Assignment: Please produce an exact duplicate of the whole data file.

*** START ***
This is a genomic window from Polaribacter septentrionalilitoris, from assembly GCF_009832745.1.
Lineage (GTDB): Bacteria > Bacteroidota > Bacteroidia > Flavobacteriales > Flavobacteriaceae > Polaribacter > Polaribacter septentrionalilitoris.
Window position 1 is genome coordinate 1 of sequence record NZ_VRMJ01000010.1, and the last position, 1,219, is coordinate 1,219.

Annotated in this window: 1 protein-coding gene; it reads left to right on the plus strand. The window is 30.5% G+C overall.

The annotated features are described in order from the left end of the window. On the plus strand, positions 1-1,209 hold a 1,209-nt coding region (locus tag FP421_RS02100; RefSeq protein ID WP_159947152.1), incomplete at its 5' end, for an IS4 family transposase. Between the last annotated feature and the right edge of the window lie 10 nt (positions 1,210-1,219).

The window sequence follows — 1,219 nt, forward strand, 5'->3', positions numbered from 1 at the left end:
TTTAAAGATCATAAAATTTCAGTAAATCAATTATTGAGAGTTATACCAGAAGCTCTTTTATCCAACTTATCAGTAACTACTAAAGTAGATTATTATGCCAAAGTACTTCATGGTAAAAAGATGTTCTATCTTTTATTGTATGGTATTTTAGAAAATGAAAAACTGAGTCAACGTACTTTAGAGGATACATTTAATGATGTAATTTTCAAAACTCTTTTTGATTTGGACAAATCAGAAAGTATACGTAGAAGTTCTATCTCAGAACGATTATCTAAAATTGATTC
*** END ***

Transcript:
This is a genomic window from Polaribacter septentrionalilitoris, from assembly GCF_009832745.1.
Lineage (GTDB): Bacteria > Bacteroidota > Bacteroidia > Flavobacteriales > Flavobacteriaceae > Polaribacter > Polaribacter septentrionalilitoris.
Window position 1 is genome coordinate 1 of sequence record NZ_VRMJ01000010.1, and the last position, 1,219, is coordinate 1,219.

Annotated in this window: 1 protein-coding gene; it reads left to right on the plus strand. The window is 30.5% G+C overall.

The annotated features are described in order from the left end of the window. On the plus strand, positions 1-1,209 hold a 1,209-nt coding region (locus tag FP421_RS02100; RefSeq protein ID WP_159947152.1), incomplete at its 5' end, for an IS4 family transposase. Between the last annotated feature and the right edge of the window lie 10 nt (positions 1,210-1,219).

The window sequence follows — 1,219 nt, forward strand, 5'->3', positions numbered from 1 at the left end:
TTTAAAGATCATAAAATTTCAGTAAATCAATTATTGAGAGTTATACCAGAAGCTCTTTTATCCAACTTATCAGTAACTACTAAAGTAGATTATTATGCCAAAGTACTTCATGGTAAAAAGATGTTCTATCTTTTATTGTATGGTATTTTAGAAAATGAAAAACTGAGTCAACGTACTTTAGAGGATACATTTAATGATGTAATTTTCAAAACTCTTTTTGATTTGGACAAATCAGAAAGTATACGTAGAAGTTCTATCTCAGAACGATTATCTAAAATTGATTC